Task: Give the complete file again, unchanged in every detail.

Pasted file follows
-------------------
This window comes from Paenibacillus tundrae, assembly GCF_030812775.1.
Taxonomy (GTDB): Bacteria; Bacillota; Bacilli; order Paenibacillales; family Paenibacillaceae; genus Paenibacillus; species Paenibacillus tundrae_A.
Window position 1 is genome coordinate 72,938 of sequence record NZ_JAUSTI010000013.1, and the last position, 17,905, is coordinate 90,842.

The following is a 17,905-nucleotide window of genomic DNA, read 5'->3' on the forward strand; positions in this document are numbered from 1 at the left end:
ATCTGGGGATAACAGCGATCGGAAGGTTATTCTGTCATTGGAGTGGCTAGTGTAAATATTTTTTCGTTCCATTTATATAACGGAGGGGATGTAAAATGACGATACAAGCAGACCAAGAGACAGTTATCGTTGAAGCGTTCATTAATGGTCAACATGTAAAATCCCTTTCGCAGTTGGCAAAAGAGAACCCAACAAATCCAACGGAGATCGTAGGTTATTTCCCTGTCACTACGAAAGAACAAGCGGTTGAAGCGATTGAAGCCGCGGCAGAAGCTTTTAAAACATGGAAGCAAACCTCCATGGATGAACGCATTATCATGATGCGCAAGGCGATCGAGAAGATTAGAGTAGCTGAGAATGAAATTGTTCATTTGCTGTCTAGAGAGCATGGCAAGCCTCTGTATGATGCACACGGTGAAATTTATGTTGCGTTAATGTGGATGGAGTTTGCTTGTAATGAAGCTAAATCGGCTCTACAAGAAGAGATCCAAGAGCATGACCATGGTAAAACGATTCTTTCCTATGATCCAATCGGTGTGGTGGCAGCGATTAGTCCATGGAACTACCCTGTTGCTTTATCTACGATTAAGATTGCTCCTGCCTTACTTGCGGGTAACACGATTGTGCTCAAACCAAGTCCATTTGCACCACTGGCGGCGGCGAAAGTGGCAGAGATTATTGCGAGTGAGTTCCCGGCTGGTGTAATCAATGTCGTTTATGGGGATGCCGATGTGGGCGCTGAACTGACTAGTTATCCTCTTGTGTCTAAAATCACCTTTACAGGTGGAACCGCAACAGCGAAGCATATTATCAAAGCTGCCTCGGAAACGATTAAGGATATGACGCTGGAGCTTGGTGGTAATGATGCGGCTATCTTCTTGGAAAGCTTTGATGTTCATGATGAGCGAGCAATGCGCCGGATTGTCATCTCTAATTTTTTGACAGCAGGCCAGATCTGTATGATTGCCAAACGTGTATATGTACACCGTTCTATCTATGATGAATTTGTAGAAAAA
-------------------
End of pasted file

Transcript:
This window comes from Paenibacillus tundrae, assembly GCF_030812775.1.
Taxonomy (GTDB): Bacteria; Bacillota; Bacilli; order Paenibacillales; family Paenibacillaceae; genus Paenibacillus; species Paenibacillus tundrae_A.
Window position 1 is genome coordinate 72,938 of sequence record NZ_JAUSTI010000013.1, and the last position, 17,905, is coordinate 90,842.

The following is a 17,905-nucleotide window of genomic DNA, read 5'->3' on the forward strand; positions in this document are numbered from 1 at the left end:
ATCTGGGGATAACAGCGATCGGAAGGTTATTCTGTCATTGGAGTGGCTAGTGTAAATATTTTTTCGTTCCATTTATATAACGGAGGGGATGTAAAATGACGATACAAGCAGACCAAGAGACAGTTATCGTTGAAGCGTTCATTAATGGTCAACATGTAAAATCCCTTTCGCAGTTGGCAAAAGAGAACCCAACAAATCCAACGGAGATCGTAGGTTATTTCCCTGTCACTACGAAAGAACAAGCGGTTGAAGCGATTGAAGCCGCGGCAGAAGCTTTTAAAACATGGAAGCAAACCTCCATGGATGAACGCATTATCATGATGCGCAAGGCGATCGAGAAGATTAGAGTAGCTGAGAATGAAATTGTTCATTTGCTGTCTAGAGAGCATGGCAAGCCTCTGTATGATGCACACGGTGAAATTTATGTTGCGTTAATGTGGATGGAGTTTGCTTGTAATGAAGCTAAATCGGCTCTACAAGAAGAGATCCAAGAGCATGACCATGGTAAAACGATTCTTTCCTATGATCCAATCGGTGTGGTGGCAGCGATTAGTCCATGGAACTACCCTGTTGCTTTATCTACGATTAAGATTGCTCCTGCCTTACTTGCGGGTAACACGATTGTGCTCAAACCAAGTCCATTTGCACCACTGGCGGCGGCGAAAGTGGCAGAGATTATTGCGAGTGAGTTCCCGGCTGGTGTAATCAATGTCGTTTATGGGGATGCCGATGTGGGCGCTGAACTGACTAGTTATCCTCTTGTGTCTAAAATCACCTTTACAGGTGGAACCGCAACAGCGAAGCATATTATCAAAGCTGCCTCGGAAACGATTAAGGATATGACGCTGGAGCTTGGTGGTAATGATGCGGCTATCTTCTTGGAAAGCTTTGATGTTCATGATGAGCGAGCAATGCGCCGGATTGTCATCTCTAATTTTTTGACAGCAGGCCAGATCTGTATGATTGCCAAACGTGTATATGTACACCGTTCTATCTATGATGAATTTGTAGAAAAA